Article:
Mr. Bast left one job, only to lose another. He and Jacky have been evicted from their home, and found starving by Helen. He explains to Margaret that he has abandoned his ambitions to the unseen (the life of the mind) under the pressing weight of the seen (the world of hunger and poverty), which he now accepts as inevitable. In a state of despair, he concludes that neither poetry nor philosophy nor dreams ultimately have the power to change his circumstances. Social class—the brutal gap between the rich and poor—is impossible to overcome. For this reason he feels that there is no way for the Schlegels to help him or for him to help himself or his wife.
In these English farms ... one might see life steadily and see it whole ... connect—connect without bitterness until all men are brothers.
Margaret reflects on the countryside around Howards End, and is struck by its melancholy and idyllic beauty. She hears children playing, and she enjoys the balance she experiences between her inner life and this striking outer world. This place establishes a deep connection among all living things that she longs for and finds so lacking everywhere else.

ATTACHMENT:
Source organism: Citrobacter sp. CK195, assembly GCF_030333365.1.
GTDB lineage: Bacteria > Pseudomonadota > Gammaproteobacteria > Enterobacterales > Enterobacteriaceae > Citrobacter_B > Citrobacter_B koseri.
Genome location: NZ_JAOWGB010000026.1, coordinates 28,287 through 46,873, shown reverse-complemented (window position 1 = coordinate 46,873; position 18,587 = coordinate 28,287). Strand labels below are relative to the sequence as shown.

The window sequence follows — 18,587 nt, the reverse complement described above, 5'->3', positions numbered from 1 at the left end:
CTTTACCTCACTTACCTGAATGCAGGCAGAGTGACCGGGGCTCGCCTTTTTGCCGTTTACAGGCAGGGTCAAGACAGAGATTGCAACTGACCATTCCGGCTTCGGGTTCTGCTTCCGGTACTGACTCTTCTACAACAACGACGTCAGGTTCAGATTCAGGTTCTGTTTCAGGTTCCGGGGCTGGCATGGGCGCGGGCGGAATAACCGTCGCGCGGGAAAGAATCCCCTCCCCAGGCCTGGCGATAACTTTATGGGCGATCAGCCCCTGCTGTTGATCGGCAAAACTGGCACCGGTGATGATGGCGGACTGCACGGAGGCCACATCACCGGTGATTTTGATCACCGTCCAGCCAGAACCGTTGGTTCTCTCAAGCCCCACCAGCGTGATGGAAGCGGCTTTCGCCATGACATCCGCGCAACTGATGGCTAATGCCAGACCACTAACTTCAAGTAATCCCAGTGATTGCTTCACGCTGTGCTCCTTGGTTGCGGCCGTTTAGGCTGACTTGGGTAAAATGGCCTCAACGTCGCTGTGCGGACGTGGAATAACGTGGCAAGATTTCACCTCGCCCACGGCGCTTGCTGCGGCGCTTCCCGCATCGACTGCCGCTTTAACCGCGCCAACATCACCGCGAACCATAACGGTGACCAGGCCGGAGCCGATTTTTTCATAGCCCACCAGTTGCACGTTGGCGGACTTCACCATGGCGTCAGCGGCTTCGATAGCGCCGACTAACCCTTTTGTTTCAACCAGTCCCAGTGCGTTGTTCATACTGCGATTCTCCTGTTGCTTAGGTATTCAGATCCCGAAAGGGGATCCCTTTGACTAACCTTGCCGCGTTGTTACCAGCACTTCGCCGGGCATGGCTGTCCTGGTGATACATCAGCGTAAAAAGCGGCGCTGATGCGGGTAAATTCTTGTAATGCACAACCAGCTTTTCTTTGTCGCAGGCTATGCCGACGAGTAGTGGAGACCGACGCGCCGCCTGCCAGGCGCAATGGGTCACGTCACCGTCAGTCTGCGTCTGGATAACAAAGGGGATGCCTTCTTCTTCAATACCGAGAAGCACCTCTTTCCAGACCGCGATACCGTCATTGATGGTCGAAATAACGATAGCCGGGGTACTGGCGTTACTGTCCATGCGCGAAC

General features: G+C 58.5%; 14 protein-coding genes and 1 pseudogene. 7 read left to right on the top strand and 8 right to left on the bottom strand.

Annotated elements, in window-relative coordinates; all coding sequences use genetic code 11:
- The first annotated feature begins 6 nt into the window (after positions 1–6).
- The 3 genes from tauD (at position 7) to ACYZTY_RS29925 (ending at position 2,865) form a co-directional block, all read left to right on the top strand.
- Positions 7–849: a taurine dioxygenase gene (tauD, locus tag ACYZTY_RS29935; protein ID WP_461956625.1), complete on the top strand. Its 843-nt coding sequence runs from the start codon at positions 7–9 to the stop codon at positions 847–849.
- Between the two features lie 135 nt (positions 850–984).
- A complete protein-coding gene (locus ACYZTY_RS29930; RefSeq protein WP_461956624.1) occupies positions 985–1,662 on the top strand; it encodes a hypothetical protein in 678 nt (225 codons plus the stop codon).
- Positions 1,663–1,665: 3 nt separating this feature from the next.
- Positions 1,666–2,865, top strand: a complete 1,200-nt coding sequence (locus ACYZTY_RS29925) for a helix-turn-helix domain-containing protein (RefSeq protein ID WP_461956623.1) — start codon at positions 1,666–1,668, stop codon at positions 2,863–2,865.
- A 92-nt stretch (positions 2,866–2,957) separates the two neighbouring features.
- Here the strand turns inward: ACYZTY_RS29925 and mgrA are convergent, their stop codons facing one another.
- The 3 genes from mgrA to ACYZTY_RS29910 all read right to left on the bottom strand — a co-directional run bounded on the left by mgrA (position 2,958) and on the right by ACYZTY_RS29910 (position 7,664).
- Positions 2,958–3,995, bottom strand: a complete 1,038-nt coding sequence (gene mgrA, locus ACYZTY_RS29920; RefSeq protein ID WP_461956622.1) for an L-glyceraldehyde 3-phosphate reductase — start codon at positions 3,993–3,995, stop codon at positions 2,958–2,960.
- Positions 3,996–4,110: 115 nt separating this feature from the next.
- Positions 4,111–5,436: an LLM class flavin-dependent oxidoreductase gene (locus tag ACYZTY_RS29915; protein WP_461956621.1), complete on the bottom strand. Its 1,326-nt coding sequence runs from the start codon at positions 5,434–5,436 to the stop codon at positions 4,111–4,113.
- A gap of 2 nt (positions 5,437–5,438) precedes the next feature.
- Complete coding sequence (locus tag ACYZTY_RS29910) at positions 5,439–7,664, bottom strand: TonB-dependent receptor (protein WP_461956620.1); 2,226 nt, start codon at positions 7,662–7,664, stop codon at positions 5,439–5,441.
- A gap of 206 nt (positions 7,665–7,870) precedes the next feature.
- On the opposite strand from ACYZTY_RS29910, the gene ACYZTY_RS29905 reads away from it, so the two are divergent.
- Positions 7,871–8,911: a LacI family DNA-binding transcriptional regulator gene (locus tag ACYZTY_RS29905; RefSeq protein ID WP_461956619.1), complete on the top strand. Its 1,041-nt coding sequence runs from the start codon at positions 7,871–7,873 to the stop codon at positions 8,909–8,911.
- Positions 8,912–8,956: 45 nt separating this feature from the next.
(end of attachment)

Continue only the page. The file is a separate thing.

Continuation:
A new feeling came over her; she was fighting for women against men.
Margaret uses Howards End as a sanctuary to shield pregnant, vulnerable Helen from the men who seek to rob her of her rights and force her to be examined, treated, and perhaps locked up, against her will. She has decided to take action and stand up to the men who wish to do this to her sister by forbidding them entrance to the house. Margaret recognizes that the struggle in which she finds herself is one that extends beyond her and Helen's immediate circumstances to a question of human rights for women.